6 Questions with Dr. Lawson Montgomery (Class of 2019)
Dr. Lawson Montgomery has come a long way (literally) from the small Kansas town of Bennington to graduating from American University of the Caribbean School of Medicine. We sat down with the newly-minted physician for advice on what aspiring undergrads should look for in a medical school, how AUC helped him on the path to achieving his dreams, and where he sees himself in the future.
Did you always know that you wanted to be involved in medicine?
I was lucky that my mother was a family physician and an AUC School of Medicine grad herself (Dr. LaDonna Schmidt, Class of 1990), so growing up I thought it would be awesome to be a doctor like her. Going with her to the office and hanging out in the doctors’ lounge while she saw patients was normal. I also worked as a phlebotomist before medical school and that really solidified my desire to be hands-on and directly involved with patients.
Any advice for undergraduates seeking out the medical school that’s right for them?
Look for schools that you feel will set you up for success, ones with reputations for producing high-quality physicians who match into residency. Matching is key. You’ll want a school that provides a lot of support and resources around the residency matching process and USMLE exams, which are ranked highly as criteria for getting residency interviews. Finally, pick a school where you feel comfortable living, that has culture, and places to eat, and that allows you to relax and unwind. You’ll spend your days and nights studying, so how you spend the small amount of free time you have is important. You’re going to need breaks when the opportunities arise.
Why did you choose American University of the Caribbean School of Medicine?
Well, I was a bit biased since my mother is an AUC graduate! From a young age I knew all about the school and saw firsthand that if you study in the Caribbean you can make a good life for yourself. It wasn’t until I was older that I truly understood how great AUC really is and that they have a history of consistently producing physicians who are eligible to practice in all 50 states.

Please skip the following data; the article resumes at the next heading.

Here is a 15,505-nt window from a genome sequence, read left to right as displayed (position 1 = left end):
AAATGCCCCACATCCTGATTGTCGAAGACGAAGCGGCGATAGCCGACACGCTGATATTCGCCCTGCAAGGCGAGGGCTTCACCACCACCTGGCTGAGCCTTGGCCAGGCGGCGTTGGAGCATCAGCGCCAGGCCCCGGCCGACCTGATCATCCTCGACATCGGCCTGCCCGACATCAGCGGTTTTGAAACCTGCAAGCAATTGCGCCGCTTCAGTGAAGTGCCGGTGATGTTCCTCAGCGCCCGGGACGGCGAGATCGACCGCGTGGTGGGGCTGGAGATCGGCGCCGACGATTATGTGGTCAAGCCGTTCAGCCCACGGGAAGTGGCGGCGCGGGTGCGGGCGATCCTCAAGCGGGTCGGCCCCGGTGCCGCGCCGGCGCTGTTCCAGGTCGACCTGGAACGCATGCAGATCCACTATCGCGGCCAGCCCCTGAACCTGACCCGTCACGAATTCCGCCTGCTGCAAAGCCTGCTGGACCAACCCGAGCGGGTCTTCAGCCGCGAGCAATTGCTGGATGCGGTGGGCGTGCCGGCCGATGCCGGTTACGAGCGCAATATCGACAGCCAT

Did you have a favorite course in medical school?
The anatomy lab at the Sint Maarten campus is fantastic and quite impressive. To me, it’s one of the strongest assets for incoming first year medical students; it sets the foundation for your medical knowledge. Being able to dissect cadavers helps you understand anatomy more deeply than you would if you were just learning from a model or a pre-dissected body. At AUC, you can really immerse yourself with the structures of the human body. If you’re a doctor, you need to know anatomy and you’ll never get a more immersive experience at any other point in your medical school career than during your first semester. I even stayed on as a teaching assistant the following four semesters to keep my anatomy skills sharp for the USMLE Step 1 Exam.
What is life like on Sint Maarten?
The first thing that sticks out is that it’s always 82 and sunny, literally every day. The perfect weather helps so that when you finally break from studying, you know it’ll be a nice day. It’s also very comfortable as far as day-to-day living is concerned. There’s lots of restaurants by the school to grab a quick bite and there is a grocery store just down the road, within walking distance. The perk of Sint Maarten being a popular tourist destination is that the island is very “Americanized” and molded around tourism so you can always find whatever it is that you need.
What are your career hopes for the future?
I’m a first-year resident in the Family Medicine program at the University of Kansas School Medical Center and right now I’m just really looking forward to the endless possibilities in my field. I’m hoping to pursue fellowship opportunities in Sports Medicine or Emergency Medicine once my residency is done.
I have a deep-rooted passion for sports and being the team doctor of a bigtime university or sports team would be a pretty awesome life, but I’ve also always had a love for the acuity for the ER so working in a small town ER may be my calling. Either way, I’m sure it will all work out in the end much like it has by attending AUC. I can’t imagine things turning out better than they have and I am very lucky that this is the life I’m living.
Dr. Lawson Montgomery is currently a family medicine resident at the University of Kansas Medical Center in Kansas City, KS.
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